America Is A Dumping Ground For Junk

This week's haul from the alley:
  • A Dirt Devil vacuum cleaner. The owner had apparently not read the manual and never cleaned a filter that has to be cleaned on that bagless model. Cleaned it, knocked a wad of dog hair out of a tube, and hosed parts of it down with Lysol overnight. Works like new now. Will probably donate to a thirft store.
  • A high-end toaster. Would not turn on when the lever was depressed. Resoldered a few connections that did not look perfect then tested various things - if an electric switch was making continuity, if a magnetic coil was burned out or not, etc. My 10 year old son did some of the work and now knows how to use a volt meter for continuity checks. Concluded that everything should work, so the switch must not have been making good contract. Filed down the slot where the lever goes, so it could go down just a hair more, and it works fine now. Will either donate to a thrift store, or may keep it and give away our old one. Feel kind of silly - I checked a capacitor off-board for its value and for ESR, checked some resistors, the diodes, etc., then it turned out to be a purely mechanical issue--which it is in about 25 - 50% of cases with electronic things gone bad.
 

AD416tu545

Chicken
Woman
I'm a long time customer of discount stores such as TJ Maxx and Marshalls; there's been a steep decline in quality of fabrics used in women's clothing and bed linens. Mid priced brands in the 90's used to feature silk, wool and thick pima cotton. I have old shirts that are still very wearable. New clothing items I've reluctantly purchased start to pill, and the seams separate, within months. Same for sheets: cotton/poly percale sheets used to age nicely, newer ones, are tissue paper thin, undersized, they pill, etc. Something that has helped me, and I know this doesn't work for all consumer goods, is shopping at thrift stores. Last year I found an old Henckels knife that's still going great. Give thrift stores a try!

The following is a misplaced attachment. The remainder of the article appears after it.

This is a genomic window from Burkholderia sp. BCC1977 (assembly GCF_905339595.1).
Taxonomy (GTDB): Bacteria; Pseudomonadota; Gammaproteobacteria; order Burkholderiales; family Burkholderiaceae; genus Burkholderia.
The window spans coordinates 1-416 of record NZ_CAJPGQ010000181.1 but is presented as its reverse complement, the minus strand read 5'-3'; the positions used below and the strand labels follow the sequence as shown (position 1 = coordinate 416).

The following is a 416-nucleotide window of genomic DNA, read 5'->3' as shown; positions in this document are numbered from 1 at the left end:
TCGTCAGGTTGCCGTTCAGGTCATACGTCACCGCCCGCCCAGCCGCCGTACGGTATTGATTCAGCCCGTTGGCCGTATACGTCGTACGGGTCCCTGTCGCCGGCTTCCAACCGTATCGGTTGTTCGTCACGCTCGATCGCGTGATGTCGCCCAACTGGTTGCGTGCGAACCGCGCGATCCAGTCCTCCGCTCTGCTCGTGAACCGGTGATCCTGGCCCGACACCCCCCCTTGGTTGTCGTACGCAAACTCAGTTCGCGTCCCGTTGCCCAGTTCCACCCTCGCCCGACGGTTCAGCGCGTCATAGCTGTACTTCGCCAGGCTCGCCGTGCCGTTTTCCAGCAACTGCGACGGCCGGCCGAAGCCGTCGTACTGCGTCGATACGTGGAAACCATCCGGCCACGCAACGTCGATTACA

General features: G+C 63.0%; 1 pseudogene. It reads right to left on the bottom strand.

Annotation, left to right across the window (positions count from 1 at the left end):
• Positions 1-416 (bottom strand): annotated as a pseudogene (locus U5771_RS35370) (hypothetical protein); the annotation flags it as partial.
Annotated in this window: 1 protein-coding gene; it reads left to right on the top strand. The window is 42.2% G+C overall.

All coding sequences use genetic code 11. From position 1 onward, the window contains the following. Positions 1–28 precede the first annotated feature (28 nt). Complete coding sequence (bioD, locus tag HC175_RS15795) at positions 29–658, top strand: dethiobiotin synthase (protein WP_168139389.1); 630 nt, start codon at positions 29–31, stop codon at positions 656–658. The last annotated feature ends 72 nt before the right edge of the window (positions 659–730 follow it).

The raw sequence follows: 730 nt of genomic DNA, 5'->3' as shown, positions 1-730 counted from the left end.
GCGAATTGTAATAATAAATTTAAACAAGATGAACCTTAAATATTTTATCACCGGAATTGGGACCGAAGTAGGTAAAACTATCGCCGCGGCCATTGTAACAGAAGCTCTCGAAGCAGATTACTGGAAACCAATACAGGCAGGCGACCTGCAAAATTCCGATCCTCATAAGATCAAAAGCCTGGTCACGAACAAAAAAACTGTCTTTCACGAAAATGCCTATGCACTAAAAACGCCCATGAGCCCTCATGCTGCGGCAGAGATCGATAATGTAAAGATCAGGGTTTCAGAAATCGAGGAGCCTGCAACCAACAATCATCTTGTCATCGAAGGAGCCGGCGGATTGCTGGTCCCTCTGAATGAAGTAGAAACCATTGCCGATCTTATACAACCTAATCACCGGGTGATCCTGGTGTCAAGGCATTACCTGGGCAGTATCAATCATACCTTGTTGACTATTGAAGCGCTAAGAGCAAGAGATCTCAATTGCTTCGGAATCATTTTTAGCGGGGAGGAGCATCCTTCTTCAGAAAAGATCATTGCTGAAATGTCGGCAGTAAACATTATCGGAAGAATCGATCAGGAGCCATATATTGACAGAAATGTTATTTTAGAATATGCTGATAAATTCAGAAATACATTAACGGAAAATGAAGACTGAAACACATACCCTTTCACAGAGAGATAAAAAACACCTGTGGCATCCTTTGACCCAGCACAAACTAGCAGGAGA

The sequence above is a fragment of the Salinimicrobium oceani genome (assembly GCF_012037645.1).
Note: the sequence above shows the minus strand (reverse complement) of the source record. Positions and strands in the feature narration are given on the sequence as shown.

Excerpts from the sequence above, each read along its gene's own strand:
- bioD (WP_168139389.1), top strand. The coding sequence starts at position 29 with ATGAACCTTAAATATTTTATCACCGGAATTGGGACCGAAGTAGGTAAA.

Durden347

Sparrow
Most things in America are made in China. It doesn't matter whether you get them at Walmart, Target, Dollar Tree, Macy's or whatever department store even if it is decently high end. It doesn't make a difference. China is cheap labor.
 

JackAn

Pigeon

The reason that the rich were so rich, Vimes reasoned, was because they managed to spend less money.​

Take boots, for example. He earned thirty-eight dollars a month plus allowances. A really good pair of leather boots cost fifty dollars. But an affordable pair of boots, which were sort of OK for a season or two and then leaked like hell when the cardboard gave out, cost about ten dollars. Those were the kind of boots Vimes always bought, and wore until the soles were so thin that he could tell where he was in Ankh-Morpork on a foggy night by the feel of the cobbles.

But the thing was that good boots lasted for years and years. A man who could afford fifty dollars had a pair of boots that'd still be keeping his feet dry in ten years' time, while the poor man who could only afford cheap boots would have spent a hundred dollars on boots in the same time and would still have wet feet.
This was the Captain Samuel Vimes 'Boots' theory of socioeconomic unfairness.
– Terry Pratchett, Men at Arms
 

PiousJ

Pigeon
Most things in America are made in China. It doesn't matter whether you get them at Walmart, Target, Dollar Tree, Macy's or whatever department store even if it is decently high end. It doesn't make a difference. China is cheap labor.

I think we should also note that just because something is made in China, doesn't mean it's necessarily low-quality. After all, aren't most Apple products assembled there? They are good quality for what they are. My MacBook has been running strong for years and years.